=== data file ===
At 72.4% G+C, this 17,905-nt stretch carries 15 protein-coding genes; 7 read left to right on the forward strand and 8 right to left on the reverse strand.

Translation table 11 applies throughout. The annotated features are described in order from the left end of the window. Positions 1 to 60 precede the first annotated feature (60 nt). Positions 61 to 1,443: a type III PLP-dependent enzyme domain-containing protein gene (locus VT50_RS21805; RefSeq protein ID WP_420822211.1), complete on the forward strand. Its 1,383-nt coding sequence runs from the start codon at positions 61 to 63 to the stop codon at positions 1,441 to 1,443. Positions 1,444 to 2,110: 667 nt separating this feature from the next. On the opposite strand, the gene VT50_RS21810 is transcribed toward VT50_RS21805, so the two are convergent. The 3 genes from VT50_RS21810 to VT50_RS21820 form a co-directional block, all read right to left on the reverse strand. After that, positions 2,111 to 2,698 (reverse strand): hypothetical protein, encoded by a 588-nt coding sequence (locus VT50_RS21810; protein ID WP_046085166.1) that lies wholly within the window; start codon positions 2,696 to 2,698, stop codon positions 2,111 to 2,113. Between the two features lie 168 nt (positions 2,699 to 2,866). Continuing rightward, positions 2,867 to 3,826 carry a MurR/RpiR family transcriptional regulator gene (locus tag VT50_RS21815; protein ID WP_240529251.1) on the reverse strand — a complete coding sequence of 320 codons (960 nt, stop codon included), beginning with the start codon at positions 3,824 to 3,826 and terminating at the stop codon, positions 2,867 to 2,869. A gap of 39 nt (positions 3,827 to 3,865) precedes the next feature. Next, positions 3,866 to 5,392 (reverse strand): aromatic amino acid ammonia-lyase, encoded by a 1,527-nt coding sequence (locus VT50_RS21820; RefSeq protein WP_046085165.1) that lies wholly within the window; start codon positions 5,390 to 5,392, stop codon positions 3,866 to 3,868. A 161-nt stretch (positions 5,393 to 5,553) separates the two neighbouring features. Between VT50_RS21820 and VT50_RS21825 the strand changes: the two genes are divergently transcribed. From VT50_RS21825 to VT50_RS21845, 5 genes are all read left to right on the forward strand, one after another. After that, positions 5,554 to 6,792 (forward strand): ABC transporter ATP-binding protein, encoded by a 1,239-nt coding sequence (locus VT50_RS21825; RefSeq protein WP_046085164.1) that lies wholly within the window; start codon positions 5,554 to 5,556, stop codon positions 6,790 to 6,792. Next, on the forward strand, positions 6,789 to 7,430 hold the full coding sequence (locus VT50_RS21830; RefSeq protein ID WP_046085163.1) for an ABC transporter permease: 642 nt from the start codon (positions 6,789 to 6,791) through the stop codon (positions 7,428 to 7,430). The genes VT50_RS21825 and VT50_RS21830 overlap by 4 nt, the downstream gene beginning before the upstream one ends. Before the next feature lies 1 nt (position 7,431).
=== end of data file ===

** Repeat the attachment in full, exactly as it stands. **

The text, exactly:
At 72.4% G+C, this 17,905-nt stretch carries 15 protein-coding genes; 7 read left to right on the forward strand and 8 right to left on the reverse strand.

Translation table 11 applies throughout. The annotated features are described in order from the left end of the window. Positions 1 to 60 precede the first annotated feature (60 nt). Positions 61 to 1,443: a type III PLP-dependent enzyme domain-containing protein gene (locus VT50_RS21805; RefSeq protein ID WP_420822211.1), complete on the forward strand. Its 1,383-nt coding sequence runs from the start codon at positions 61 to 63 to the stop codon at positions 1,441 to 1,443. Positions 1,444 to 2,110: 667 nt separating this feature from the next. On the opposite strand, the gene VT50_RS21810 is transcribed toward VT50_RS21805, so the two are convergent. The 3 genes from VT50_RS21810 to VT50_RS21820 form a co-directional block, all read right to left on the reverse strand. After that, positions 2,111 to 2,698 (reverse strand): hypothetical protein, encoded by a 588-nt coding sequence (locus VT50_RS21810; protein ID WP_046085166.1) that lies wholly within the window; start codon positions 2,696 to 2,698, stop codon positions 2,111 to 2,113. Between the two features lie 168 nt (positions 2,699 to 2,866). Continuing rightward, positions 2,867 to 3,826 carry a MurR/RpiR family transcriptional regulator gene (locus tag VT50_RS21815; protein ID WP_240529251.1) on the reverse strand — a complete coding sequence of 320 codons (960 nt, stop codon included), beginning with the start codon at positions 3,824 to 3,826 and terminating at the stop codon, positions 2,867 to 2,869. A gap of 39 nt (positions 3,827 to 3,865) precedes the next feature. Next, positions 3,866 to 5,392 (reverse strand): aromatic amino acid ammonia-lyase, encoded by a 1,527-nt coding sequence (locus VT50_RS21820; RefSeq protein WP_046085165.1) that lies wholly within the window; start codon positions 5,390 to 5,392, stop codon positions 3,866 to 3,868. A 161-nt stretch (positions 5,393 to 5,553) separates the two neighbouring features. Between VT50_RS21820 and VT50_RS21825 the strand changes: the two genes are divergently transcribed. From VT50_RS21825 to VT50_RS21845, 5 genes are all read left to right on the forward strand, one after another. After that, positions 5,554 to 6,792 (forward strand): ABC transporter ATP-binding protein, encoded by a 1,239-nt coding sequence (locus VT50_RS21825; RefSeq protein WP_046085164.1) that lies wholly within the window; start codon positions 5,554 to 5,556, stop codon positions 6,790 to 6,792. Next, on the forward strand, positions 6,789 to 7,430 hold the full coding sequence (locus VT50_RS21830; RefSeq protein ID WP_046085163.1) for an ABC transporter permease: 642 nt from the start codon (positions 6,789 to 6,791) through the stop codon (positions 7,428 to 7,430). The genes VT50_RS21825 and VT50_RS21830 overlap by 4 nt, the downstream gene beginning before the upstream one ends. Before the next feature lies 1 nt (position 7,431).